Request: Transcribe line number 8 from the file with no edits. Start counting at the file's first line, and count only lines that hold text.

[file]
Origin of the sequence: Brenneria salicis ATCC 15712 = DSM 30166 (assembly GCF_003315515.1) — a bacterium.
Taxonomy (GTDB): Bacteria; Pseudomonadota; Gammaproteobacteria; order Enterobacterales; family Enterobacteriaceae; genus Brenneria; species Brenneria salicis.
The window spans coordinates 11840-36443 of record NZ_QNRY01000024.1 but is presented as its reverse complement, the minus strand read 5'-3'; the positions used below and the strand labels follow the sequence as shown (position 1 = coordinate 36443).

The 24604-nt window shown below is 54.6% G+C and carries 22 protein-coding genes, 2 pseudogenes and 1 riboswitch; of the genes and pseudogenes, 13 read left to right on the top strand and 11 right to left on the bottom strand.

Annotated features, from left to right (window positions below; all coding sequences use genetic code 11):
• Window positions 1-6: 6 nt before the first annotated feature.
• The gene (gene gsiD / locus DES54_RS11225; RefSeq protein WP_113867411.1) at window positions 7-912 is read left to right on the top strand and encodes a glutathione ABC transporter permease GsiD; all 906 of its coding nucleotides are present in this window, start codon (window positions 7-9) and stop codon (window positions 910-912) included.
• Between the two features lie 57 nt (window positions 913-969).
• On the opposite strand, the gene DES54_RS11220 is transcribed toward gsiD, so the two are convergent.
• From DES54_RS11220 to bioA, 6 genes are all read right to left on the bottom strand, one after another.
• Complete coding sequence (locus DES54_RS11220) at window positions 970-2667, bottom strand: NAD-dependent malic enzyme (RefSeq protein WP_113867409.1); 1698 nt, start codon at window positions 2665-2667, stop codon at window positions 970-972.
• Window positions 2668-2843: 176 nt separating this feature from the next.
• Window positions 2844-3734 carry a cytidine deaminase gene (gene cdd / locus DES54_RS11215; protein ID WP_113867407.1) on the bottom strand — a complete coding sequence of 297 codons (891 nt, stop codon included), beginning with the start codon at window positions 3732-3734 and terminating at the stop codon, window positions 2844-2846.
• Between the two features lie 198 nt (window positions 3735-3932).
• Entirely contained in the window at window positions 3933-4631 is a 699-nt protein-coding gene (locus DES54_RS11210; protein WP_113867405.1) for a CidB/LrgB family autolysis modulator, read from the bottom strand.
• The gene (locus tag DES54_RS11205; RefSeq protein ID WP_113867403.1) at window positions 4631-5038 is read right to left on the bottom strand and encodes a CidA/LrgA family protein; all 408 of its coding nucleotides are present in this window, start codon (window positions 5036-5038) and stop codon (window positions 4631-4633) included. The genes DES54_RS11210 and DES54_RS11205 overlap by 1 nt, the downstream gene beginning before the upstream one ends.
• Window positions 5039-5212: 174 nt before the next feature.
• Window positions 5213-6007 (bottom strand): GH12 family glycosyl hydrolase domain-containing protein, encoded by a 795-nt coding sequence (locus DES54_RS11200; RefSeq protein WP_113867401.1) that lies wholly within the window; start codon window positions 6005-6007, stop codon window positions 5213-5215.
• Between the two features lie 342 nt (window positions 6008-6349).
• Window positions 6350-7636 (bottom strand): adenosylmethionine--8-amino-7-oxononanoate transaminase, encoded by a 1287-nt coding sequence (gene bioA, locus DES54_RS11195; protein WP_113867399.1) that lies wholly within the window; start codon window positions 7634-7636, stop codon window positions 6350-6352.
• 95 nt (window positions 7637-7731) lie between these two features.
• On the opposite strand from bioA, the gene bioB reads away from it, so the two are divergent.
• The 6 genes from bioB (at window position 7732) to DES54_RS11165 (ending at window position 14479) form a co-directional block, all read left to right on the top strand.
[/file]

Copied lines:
• Between the two features lie 57 nt (window positions 913-969).